Carpenter then describes the Tepusquet rancho. She takes this moment to elaborate further into the Rancho¡¦s lifestyle. They loved to party. Every Saint¡¦s Day was celebrated with a fiesta. Relatives frequently visited and a typical rancho would have many reunions of the whole family. Their lifestyle was a simple one. They didn¡¦t worry too much over taxes and didn¡¦t care much for trivial problems. All they knew was how to live. She then goes back to the Ontiveros. She states that for some unknown reason ¡§Pacifico Ontiveros decided to move from Orange County.¡¨5 He moved to somewhere near Santa Barbara, sold his land, and bought a small strip of land from Yorba. The old land was passed on many times. Many people bought it, foreclosed it, and sold it. Pacifico moved to a remote area near Santa Barbara. There were no roads, and supplies had to be shipped from San Francisco. Nearby lived a man named Tomas Olivera. He submitted a petition for the ¡§vacant land called Tepusquet.¡¨6 Olivera filled out all the necessary documents to make that happen. All in all, his process for a land grant was much faster than Pacifico¡¦s struggle for one. Eventually he received the land and established the Tepusquet Rancho. A year later though, he asked for more land. Of course he received that land too because he had enough documents to back his claim. By the end of everything he had about 8,900 acres that were allowed by the United State Land Commission. The Rancho Tepusquet lies in present day city of Santa Maria. In 1848 about a month before the Treaty of Guadalupe Hidalgo, Tomas died, leaving his wife Maria. Maria petitioned to have the title of Rancho Tepusquet in her and her children¡¦s name. Three years later the United States Land Commission declared that her claim was valid. A year after that, a formal patent was signed by President Ulysses S. Grant. However in 1871 Maria and her two sons died.

            Carpenter then describes what happens to the Tepusquet and ranchos downfall. After the Olivera left the rancho, Tepusquet was sold to two men. There were still a lot of boundary issues. The two men eventually traded their land to Pacifico for cattle. Carpenter states that ¡§family tradition says that Pacifico and his sons drove 12,000 head of cattle to Santa Maria.¡¨7 This was one of the first times that land was used in a trade and not sold. Pacifico finally owned Tepusquet. However, 20 years after the purchase, Marian and her husband claimed to have partial ownership of the land. They sued Pacifico for 10,000 dollars. Pacifico denied that the plaintiff owned anything. Marian eventually sold her one fifth ¡§ownership¡¨ to William Graves, who pursued the lawsuit still. Pacifico had to pay William 3,750 dollars after the court case. Guadalupe tried to do the same kind of thing with her court case. However, she didn¡¦t win. Pacifico didn¡¦t live long to enjoy his victory. Pacifico died at the age of 81 in 1877. He was buried in a small cemetery in the back of the San Ramon Chapel. He left nine kids to take care of the rancho. The entire inventory was given to children and relatives. Tepusquet now flourished. In 1880 there was a huge boom in the real estate in California. Every descendent sold their lot of Tepusquet. Lots were divided and then sub divided into little lots. Eventually Tepusquet was gone. The descendents of the Ontiveros still live, however the great rancho Tepusquet does not.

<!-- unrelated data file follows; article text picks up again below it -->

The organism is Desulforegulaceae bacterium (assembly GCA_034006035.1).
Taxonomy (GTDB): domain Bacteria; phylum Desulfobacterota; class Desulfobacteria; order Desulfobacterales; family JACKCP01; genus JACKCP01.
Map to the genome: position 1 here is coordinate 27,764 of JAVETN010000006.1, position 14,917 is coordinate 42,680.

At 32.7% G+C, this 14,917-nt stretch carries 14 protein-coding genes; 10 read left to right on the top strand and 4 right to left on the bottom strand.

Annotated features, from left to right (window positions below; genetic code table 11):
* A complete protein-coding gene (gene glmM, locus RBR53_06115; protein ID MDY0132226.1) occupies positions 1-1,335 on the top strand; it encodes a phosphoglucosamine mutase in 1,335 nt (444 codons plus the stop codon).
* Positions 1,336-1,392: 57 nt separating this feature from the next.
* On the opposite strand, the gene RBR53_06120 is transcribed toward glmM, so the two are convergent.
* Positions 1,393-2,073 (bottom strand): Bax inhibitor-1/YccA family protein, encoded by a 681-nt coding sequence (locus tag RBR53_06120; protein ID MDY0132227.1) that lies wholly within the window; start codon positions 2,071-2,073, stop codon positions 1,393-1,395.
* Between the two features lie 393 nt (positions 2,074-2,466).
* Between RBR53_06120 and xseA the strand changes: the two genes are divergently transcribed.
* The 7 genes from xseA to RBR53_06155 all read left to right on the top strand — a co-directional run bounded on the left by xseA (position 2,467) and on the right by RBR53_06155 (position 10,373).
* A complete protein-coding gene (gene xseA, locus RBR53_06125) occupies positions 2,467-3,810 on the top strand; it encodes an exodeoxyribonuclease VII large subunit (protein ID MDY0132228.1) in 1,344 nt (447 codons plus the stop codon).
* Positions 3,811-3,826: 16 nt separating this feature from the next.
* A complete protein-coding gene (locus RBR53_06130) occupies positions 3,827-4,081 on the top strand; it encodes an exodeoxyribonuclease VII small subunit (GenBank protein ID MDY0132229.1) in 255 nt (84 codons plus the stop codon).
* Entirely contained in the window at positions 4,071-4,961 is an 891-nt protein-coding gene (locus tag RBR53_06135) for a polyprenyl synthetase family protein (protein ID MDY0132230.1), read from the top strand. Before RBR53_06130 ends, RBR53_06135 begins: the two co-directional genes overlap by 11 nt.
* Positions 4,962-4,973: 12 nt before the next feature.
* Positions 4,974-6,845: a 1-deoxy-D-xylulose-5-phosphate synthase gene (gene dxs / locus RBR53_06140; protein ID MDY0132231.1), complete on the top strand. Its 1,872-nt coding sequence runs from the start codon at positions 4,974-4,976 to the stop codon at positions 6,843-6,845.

Virginia L. Carpenter wrote the book to describe how one of the largest rancho families came to be. Carpenter wrote a book called A Child¡¦s History of Placentia and, in doing so found out that there was more to the story of Ranchos than meets the eye. Eventually she wanted to ¡§attempt an adult book to tell the whole story.¡¨8  Though she never says it, her thesis is to inform the readers about the history of the Ontiveros. She believes that their story is important because they were one of California¡¦s largest rancho families. Also, unlike the famous Yorba family, their story is not told enough. Carpenter tries to convey the aspects of the Ontiveros family. However there is also more than that. Her thesis is also trying to analyze the early rancheros as a whole, and she wants to present a typical early California rancho life. Rancho life is already a difficult subject to discuss. Carpenter wants to convey the reader into a better understanding about the rancho life and especially about the Ontiveros family. This goal is a hard one to tackle because there are not many resources about one particular family. However Carpenter boldly goes through and develops her thesis, and by doing so, helps spread knowledge to the rest of the world. Her focus is not like many. No other author dared to go through the topic the way she did. However Carpenter persevered and finally came with the end result: original focus on the Ontiveros family.

            Carpenter seems to be a mysterious person. Her book doesn¡¦t have an ¡§about the author page¡¨ and she does not seem to have many articles about her. However, her book explains who she is well enough. It is amazingly clear cut and straight forward. It gives the impression that the author is the same way. However most interesting is her point of view. She seems to favor the old fashioned way of thinking. When the new Land Commissions Act went into effect she stated that ¡§all claims had to be filed within two years of the 1851 Land Act, or the grant would be forfeited, the Ranchos couldn¡¦t file the claims and the new government knew that¡¨9 She favored the more relax way of how the Ranchos did things. The ranchos would do surveys and give boundaries from ¡§that rock to that tree¡¨. The ranchos didn¡¦t have that much paperwork to fill out either. They finalized the grant by throwing a stick at a sign post. Carpenter seems to like this method better the official way of the Land Commissions act. She also likes the festive experience of the ranchos. She describes that the ranchos had parties for almost all the saints¡¦ days and have many fiestas and celebrations. She describes them as being positive things, that the ranchos needed the parties to take some time off. She also stated that it was good for the kids to play along only and not do too much work.